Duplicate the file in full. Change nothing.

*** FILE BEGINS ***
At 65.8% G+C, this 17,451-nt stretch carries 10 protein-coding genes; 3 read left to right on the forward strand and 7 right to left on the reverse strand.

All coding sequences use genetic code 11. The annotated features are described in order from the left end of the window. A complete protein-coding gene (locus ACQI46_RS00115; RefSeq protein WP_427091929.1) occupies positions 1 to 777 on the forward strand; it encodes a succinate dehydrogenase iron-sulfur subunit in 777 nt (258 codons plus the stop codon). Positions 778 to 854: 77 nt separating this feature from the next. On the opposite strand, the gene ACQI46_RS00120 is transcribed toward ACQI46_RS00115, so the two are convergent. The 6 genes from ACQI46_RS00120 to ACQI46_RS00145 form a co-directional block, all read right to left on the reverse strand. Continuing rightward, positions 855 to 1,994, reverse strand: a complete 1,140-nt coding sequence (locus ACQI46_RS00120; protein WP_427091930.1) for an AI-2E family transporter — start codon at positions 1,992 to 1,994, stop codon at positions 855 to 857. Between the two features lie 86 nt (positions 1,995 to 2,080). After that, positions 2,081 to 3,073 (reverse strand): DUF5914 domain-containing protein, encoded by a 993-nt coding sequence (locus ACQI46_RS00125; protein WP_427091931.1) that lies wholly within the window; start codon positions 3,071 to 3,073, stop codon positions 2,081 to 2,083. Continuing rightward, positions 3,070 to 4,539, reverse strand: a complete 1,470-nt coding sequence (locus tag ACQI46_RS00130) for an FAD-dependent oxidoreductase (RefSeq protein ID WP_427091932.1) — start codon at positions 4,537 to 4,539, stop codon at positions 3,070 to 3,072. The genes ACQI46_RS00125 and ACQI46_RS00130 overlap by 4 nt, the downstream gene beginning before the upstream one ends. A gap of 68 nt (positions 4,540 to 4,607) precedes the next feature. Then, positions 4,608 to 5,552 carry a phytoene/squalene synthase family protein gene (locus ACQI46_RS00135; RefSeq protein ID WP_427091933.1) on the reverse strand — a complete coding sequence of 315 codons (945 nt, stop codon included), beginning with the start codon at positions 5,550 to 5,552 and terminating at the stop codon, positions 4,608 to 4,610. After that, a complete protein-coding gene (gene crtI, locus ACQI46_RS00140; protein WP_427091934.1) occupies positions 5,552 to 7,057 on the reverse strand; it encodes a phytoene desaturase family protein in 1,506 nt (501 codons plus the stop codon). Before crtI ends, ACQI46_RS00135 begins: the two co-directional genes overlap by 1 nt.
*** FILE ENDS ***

At 65.8% G+C, this 17,451-nt stretch carries 10 protein-coding genes; 3 read left to right on the forward strand and 7 right to left on the reverse strand.

All coding sequences use genetic code 11. The annotated features are described in order from the left end of the window. A complete protein-coding gene (locus ACQI46_RS00115; RefSeq protein WP_427091929.1) occupies positions 1 to 777 on the forward strand; it encodes a succinate dehydrogenase iron-sulfur subunit in 777 nt (258 codons plus the stop codon). Positions 778 to 854: 77 nt separating this feature from the next. On the opposite strand, the gene ACQI46_RS00120 is transcribed toward ACQI46_RS00115, so the two are convergent. The 6 genes from ACQI46_RS00120 to ACQI46_RS00145 form a co-directional block, all read right to left on the reverse strand. Continuing rightward, positions 855 to 1,994, reverse strand: a complete 1,140-nt coding sequence (locus ACQI46_RS00120; protein WP_427091930.1) for an AI-2E family transporter — start codon at positions 1,992 to 1,994, stop codon at positions 855 to 857. Between the two features lie 86 nt (positions 1,995 to 2,080). After that, positions 2,081 to 3,073 (reverse strand): DUF5914 domain-containing protein, encoded by a 993-nt coding sequence (locus ACQI46_RS00125; protein WP_427091931.1) that lies wholly within the window; start codon positions 3,071 to 3,073, stop codon positions 2,081 to 2,083. Continuing rightward, positions 3,070 to 4,539, reverse strand: a complete 1,470-nt coding sequence (locus tag ACQI46_RS00130) for an FAD-dependent oxidoreductase (RefSeq protein ID WP_427091932.1) — start codon at positions 4,537 to 4,539, stop codon at positions 3,070 to 3,072. The genes ACQI46_RS00125 and ACQI46_RS00130 overlap by 4 nt, the downstream gene beginning before the upstream one ends. A gap of 68 nt (positions 4,540 to 4,607) precedes the next feature. Then, positions 4,608 to 5,552 carry a phytoene/squalene synthase family protein gene (locus ACQI46_RS00135; RefSeq protein ID WP_427091933.1) on the reverse strand — a complete coding sequence of 315 codons (945 nt, stop codon included), beginning with the start codon at positions 5,550 to 5,552 and terminating at the stop codon, positions 4,608 to 4,610. After that, a complete protein-coding gene (gene crtI, locus ACQI46_RS00140; protein WP_427091934.1) occupies positions 5,552 to 7,057 on the reverse strand; it encodes a phytoene desaturase family protein in 1,506 nt (501 codons plus the stop codon). Before crtI ends, ACQI46_RS00135 begins: the two co-directional genes overlap by 1 nt.